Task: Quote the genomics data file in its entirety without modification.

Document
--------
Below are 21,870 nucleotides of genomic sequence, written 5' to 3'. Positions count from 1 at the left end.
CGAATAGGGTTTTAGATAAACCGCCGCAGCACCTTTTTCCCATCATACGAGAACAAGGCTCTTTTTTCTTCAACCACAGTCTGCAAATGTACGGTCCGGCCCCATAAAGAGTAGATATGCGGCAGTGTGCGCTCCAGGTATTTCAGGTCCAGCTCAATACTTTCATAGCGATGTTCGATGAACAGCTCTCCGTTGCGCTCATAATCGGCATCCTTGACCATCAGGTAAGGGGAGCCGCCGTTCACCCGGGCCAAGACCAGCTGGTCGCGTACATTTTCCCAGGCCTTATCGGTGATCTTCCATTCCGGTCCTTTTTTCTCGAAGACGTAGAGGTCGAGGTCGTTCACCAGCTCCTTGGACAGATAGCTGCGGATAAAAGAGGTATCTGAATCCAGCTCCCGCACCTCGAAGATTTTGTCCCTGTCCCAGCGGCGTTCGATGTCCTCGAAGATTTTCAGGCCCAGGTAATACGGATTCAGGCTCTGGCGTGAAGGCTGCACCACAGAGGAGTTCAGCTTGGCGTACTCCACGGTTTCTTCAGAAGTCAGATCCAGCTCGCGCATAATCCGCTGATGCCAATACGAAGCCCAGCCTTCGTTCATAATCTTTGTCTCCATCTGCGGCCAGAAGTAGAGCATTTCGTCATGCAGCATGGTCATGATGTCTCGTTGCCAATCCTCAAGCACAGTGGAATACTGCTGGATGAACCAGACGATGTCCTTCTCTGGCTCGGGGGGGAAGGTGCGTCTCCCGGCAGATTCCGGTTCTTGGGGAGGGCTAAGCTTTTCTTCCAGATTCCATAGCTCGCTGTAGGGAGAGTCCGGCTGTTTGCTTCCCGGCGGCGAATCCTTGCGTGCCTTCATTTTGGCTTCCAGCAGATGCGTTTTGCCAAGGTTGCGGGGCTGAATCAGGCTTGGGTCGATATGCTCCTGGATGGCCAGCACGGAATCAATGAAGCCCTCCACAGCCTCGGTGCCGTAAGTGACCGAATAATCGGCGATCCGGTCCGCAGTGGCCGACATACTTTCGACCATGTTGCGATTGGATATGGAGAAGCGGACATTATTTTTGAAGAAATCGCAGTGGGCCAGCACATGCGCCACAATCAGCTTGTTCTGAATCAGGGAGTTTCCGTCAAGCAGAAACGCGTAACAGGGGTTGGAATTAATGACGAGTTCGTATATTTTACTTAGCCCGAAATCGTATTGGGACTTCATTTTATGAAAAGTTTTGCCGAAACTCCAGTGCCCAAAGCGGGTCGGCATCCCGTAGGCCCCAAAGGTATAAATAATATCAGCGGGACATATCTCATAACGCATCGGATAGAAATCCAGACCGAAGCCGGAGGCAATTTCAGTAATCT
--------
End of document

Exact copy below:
Below are 21,870 nucleotides of genomic sequence, written 5' to 3'. Positions count from 1 at the left end.
CGAATAGGGTTTTAGATAAACCGCCGCAGCACCTTTTTCCCATCATACGAGAACAAGGCTCTTTTTTCTTCAACCACAGTCTGCAAATGTACGGTCCGGCCCCATAAAGAGTAGATATGCGGCAGTGTGCGCTCCAGGTATTTCAGGTCCAGCTCAATACTTTCATAGCGATGTTCGATGAACAGCTCTCCGTTGCGCTCATAATCGGCATCCTTGACCATCAGGTAAGGGGAGCCGCCGTTCACCCGGGCCAAGACCAGCTGGTCGCGTACATTTTCCCAGGCCTTATCGGTGATCTTCCATTCCGGTCCTTTTTTCTCGAAGACGTAGAGGTCGAGGTCGTTCACCAGCTCCTTGGACAGATAGCTGCGGATAAAAGAGGTATCTGAATCCAGCTCCCGCACCTCGAAGATTTTGTCCCTGTCCCAGCGGCGTTCGATGTCCTCGAAGATTTTCAGGCCCAGGTAATACGGATTCAGGCTCTGGCGTGAAGGCTGCACCACAGAGGAGTTCAGCTTGGCGTACTCCACGGTTTCTTCAGAAGTCAGATCCAGCTCGCGCATAATCCGCTGATGCCAATACGAAGCCCAGCCTTCGTTCATAATCTTTGTCTCCATCTGCGGCCAGAAGTAGAGCATTTCGTCATGCAGCATGGTCATGATGTCTCGTTGCCAATCCTCAAGCACAGTGGAATACTGCTGGATGAACCAGACGATGTCCTTCTCTGGCTCGGGGGGGAAGGTGCGTCTCCCGGCAGATTCCGGTTCTTGGGGAGGGCTAAGCTTTTCTTCCAGATTCCATAGCTCGCTGTAGGGAGAGTCCGGCTGTTTGCTTCCCGGCGGCGAATCCTTGCGTGCCTTCATTTTGGCTTCCAGCAGATGCGTTTTGCCAAGGTTGCGGGGCTGAATCAGGCTTGGGTCGATATGCTCCTGGATGGCCAGCACGGAATCAATGAAGCCCTCCACAGCCTCGGTGCCGTAAGTGACCGAATAATCGGCGATCCGGTCCGCAGTGGCCGACATACTTTCGACCATGTTGCGATTGGATATGGAGAAGCGGACATTATTTTTGAAGAAATCGCAGTGGGCCAGCACATGCGCCACAATCAGCTTGTTCTGAATCAGGGAGTTTCCGTCAAGCAGAAACGCGTAACAGGGGTTGGAATTAATGACGAGTTCGTATATTTTACTTAGCCCGAAATCGTATTGGGACTTCATTTTATGAAAAGTTTTGCCGAAACTCCAGTGCCCAAAGCGGGTCGGCATCCCGTAGGCCCCAAAGGTATAAATAATATCAGCGGGACATATCTCATAACGCATCGGATAGAAATCCAGACCGAAGCCGGAGGCAATTTCAGTAATCT